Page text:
At her best Thien convincingly melds the personal and the political, as when Sparrow wants to write a symphony that reflects the way “Time itself, the hours, minutes and seconds, the things they counted and the way they counted them, had sped up in the New China. He wanted to express this change, to write a symphony that inhabited both the modern and the old: the not yet and the nearly gone.” But his efforts are not appreciated. The Union of Composers declares that the symphony “suffered from formalism and useless experimentation; the solemnity of the third movement did nothing to elevate the People; and the meaning, overall, was not immediately clear.” This kind of Stalinist condemnation sounds all too likely, and incidents like this make the novel utterly believable. But much of the time I felt that the author was being over-ambitious, weighing it down with obscure symbolism, and I got lost in the welter of characters with names such as Big Mother Knife, the Old Cat and Biscuit whose role was unclear to me.

    The book also contains some inaccuracies, most seriously several times referring to Deng Xiaoping as Mao’s successor as Party Chairman. In fact Deng never assumed this title even though he was China’s paramount leader from 1978 until he retired in 1989. And on a musical note, I seriously doubt whether a concert shortly after Mao’s death in 1976 would have featured Mahler, Beethoven and Aaron Copland (Beethoven alone would have been pretty daring so soon after the downfall of the Gang of Four).

    The author has done her homework, and the book has seven pages of endnotes, quoting sources ranging from biographies of Bach and Brahms to the works of Mao and eyewitness accounts of the June 4th massacre. She has also read books on the fate of Western music under Mao, and two real-life musicians, the head of the Shanghai Conservatoire, He Luting, and the best-known conductor of the Mao era, Li Delun, have walk-on parts in the novel. Both suffered badly in the Cultural Revolution, and He is widely remembered for having on live television defied the Red Guards who beat him, denying that he was a counter-revolutionary or traitor.

    Thien sometimes cites Chinese characters in the text, but these seem mainly based on dictionary knowledge of the language rather than familiarity with Chinese as it is actually used. To quote just one example, Big Mother Knife misunderstands someone saying xíng lù “executed like criminals” as meaning “travelling – like criminals”, as the words for “executed” and “travel” are said by Thien to be homophonous, xíng lù, written 刑戮 and 行路 respectively. But the word xíng lù “execution” is highly literary and rarely if ever used in speech, and xíng lù 行路 “travel/walk” is also literary and is not used in modern spoken Mandarin. In context, this misunderstanding makes even less sense, with Big Mother thinking she “had mistakenly heard” one for the other – if she was aware of having misunderstood something, then surely she hadn’t misunderstood it in the first place?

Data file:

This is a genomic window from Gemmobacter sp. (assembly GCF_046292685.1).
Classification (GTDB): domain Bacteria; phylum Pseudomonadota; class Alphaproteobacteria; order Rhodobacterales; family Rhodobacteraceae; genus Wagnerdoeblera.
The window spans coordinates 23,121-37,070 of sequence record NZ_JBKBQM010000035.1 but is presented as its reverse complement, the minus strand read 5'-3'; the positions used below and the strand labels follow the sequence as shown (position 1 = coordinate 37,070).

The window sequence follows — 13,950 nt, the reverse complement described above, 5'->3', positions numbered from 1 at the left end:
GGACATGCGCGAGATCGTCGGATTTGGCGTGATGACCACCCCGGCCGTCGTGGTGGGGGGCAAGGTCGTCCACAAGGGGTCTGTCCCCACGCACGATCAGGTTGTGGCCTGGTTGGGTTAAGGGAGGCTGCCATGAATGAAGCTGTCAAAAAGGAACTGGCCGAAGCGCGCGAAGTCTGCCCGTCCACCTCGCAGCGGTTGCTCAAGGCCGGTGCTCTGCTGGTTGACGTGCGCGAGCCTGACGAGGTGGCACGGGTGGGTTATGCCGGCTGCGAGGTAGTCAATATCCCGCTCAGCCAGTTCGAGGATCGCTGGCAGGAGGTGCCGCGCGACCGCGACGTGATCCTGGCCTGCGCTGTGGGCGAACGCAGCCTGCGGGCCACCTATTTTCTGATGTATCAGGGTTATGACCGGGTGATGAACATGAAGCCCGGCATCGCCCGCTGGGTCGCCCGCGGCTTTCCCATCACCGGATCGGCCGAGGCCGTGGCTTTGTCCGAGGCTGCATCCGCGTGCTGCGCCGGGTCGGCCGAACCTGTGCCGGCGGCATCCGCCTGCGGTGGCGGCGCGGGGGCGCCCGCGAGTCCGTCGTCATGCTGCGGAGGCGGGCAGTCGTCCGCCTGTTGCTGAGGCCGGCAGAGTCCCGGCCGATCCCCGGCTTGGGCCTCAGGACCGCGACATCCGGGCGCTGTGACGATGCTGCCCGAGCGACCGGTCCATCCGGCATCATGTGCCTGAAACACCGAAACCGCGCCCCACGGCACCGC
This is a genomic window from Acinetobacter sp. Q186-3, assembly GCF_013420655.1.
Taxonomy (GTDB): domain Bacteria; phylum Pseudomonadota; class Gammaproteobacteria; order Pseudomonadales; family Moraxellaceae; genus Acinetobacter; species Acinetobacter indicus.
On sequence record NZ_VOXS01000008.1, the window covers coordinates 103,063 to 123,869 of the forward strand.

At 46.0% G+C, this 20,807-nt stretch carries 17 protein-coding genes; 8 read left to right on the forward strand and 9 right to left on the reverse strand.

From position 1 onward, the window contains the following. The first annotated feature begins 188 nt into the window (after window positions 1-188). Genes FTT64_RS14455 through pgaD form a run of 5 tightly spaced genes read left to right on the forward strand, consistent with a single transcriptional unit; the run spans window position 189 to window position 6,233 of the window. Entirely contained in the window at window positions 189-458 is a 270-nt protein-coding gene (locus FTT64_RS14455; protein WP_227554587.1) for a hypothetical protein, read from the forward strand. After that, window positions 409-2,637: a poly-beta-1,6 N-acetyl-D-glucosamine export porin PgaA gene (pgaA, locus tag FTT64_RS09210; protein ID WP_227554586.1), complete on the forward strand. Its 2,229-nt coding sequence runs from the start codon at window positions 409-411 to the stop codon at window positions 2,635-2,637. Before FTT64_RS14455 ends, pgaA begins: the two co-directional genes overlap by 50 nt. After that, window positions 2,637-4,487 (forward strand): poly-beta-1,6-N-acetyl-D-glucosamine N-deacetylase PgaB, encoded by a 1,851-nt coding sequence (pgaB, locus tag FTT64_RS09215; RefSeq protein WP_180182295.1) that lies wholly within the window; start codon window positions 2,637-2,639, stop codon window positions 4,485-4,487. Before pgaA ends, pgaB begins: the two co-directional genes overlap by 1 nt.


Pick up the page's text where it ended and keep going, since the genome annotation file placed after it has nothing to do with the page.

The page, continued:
Not only is Thien’s Chinese often askew, but so sometimes is her English. She several times refers to “writing” rather than “taking” an exam, and she occasionally uses odd phrases, as when she tells of a character who kneels down “to reach her [a child’s] height.” I find this puzzling, and think she could have done with a better editor.

    Some readers may find such criticism nitpicking, but I found these errors distracting and rather irritating. This novel — the first chapter of which can be found here – has garnered enthusiastic reviews, for example in the Guardian, Financial Times and Toronto Globe and Mail.  Yet, in my opinion, it tries too hard and often seems to be grasping at something which I could only guess at. Do Not Say We Have Nothing is a novel of enormous scope that movingly portrays the bravery and suffering of musicians during the Cultural Revolution, but it is hampered by a rather diffuse plot that veers uneasily between realism and a vaguely mythical epic quality.

    Oh, and the book’s title: it’s said to a line from the Internationale, but it’s not in any version I can find (see here for a number of English translations). Another puzzle in a rather puzzling book.


    Michael Rank graduated from Cambridge University in Chinese Studies in 1972, studied in Beijing and Shanghai during the last years of the Cultural Revolution decade, was a Reuters correspondent in China in the early 1980s, and is now retired. Deeply interested in linguistics and in the relationship between George Orwell and China, his recent writings on these and other subjects, as well as his book reviews, can be found at his blog.